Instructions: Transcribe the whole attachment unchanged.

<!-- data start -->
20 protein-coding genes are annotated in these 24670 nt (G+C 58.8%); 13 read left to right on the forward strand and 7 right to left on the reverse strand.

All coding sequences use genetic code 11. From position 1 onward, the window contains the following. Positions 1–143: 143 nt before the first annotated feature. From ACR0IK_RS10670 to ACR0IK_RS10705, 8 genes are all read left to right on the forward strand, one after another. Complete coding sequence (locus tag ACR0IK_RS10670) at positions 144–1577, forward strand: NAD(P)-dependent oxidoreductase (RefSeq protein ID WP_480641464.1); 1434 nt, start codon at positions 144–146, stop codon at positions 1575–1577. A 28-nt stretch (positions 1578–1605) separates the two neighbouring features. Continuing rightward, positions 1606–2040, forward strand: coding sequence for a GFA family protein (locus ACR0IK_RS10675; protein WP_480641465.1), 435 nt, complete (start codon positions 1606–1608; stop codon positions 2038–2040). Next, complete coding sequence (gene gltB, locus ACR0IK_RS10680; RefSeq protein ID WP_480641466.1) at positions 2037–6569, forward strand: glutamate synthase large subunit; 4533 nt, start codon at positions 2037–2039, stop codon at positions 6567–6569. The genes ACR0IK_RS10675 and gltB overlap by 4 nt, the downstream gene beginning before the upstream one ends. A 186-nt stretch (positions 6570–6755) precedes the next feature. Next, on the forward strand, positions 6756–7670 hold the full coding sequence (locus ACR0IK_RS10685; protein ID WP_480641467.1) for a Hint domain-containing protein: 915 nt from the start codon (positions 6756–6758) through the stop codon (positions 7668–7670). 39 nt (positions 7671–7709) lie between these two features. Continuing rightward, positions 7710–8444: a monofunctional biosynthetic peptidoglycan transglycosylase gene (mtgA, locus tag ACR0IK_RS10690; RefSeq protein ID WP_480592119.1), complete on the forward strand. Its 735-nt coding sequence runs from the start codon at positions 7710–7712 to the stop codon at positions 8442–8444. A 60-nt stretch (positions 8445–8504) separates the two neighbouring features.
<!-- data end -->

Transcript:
20 protein-coding genes are annotated in these 24670 nt (G+C 58.8%); 13 read left to right on the forward strand and 7 right to left on the reverse strand.

All coding sequences use genetic code 11. From position 1 onward, the window contains the following. Positions 1–143: 143 nt before the first annotated feature. From ACR0IK_RS10670 to ACR0IK_RS10705, 8 genes are all read left to right on the forward strand, one after another. Complete coding sequence (locus tag ACR0IK_RS10670) at positions 144–1577, forward strand: NAD(P)-dependent oxidoreductase (RefSeq protein ID WP_480641464.1); 1434 nt, start codon at positions 144–146, stop codon at positions 1575–1577. A 28-nt stretch (positions 1578–1605) separates the two neighbouring features. Continuing rightward, positions 1606–2040, forward strand: coding sequence for a GFA family protein (locus ACR0IK_RS10675; protein WP_480641465.1), 435 nt, complete (start codon positions 1606–1608; stop codon positions 2038–2040). Next, complete coding sequence (gene gltB, locus ACR0IK_RS10680; RefSeq protein ID WP_480641466.1) at positions 2037–6569, forward strand: glutamate synthase large subunit; 4533 nt, start codon at positions 2037–2039, stop codon at positions 6567–6569. The genes ACR0IK_RS10675 and gltB overlap by 4 nt, the downstream gene beginning before the upstream one ends. A 186-nt stretch (positions 6570–6755) precedes the next feature. Next, on the forward strand, positions 6756–7670 hold the full coding sequence (locus ACR0IK_RS10685; protein ID WP_480641467.1) for a Hint domain-containing protein: 915 nt from the start codon (positions 6756–6758) through the stop codon (positions 7668–7670). 39 nt (positions 7671–7709) lie between these two features. Continuing rightward, positions 7710–8444: a monofunctional biosynthetic peptidoglycan transglycosylase gene (mtgA, locus tag ACR0IK_RS10690; RefSeq protein ID WP_480592119.1), complete on the forward strand. Its 735-nt coding sequence runs from the start codon at positions 7710–7712 to the stop codon at positions 8442–8444. A 60-nt stretch (positions 8445–8504) separates the two neighbouring features.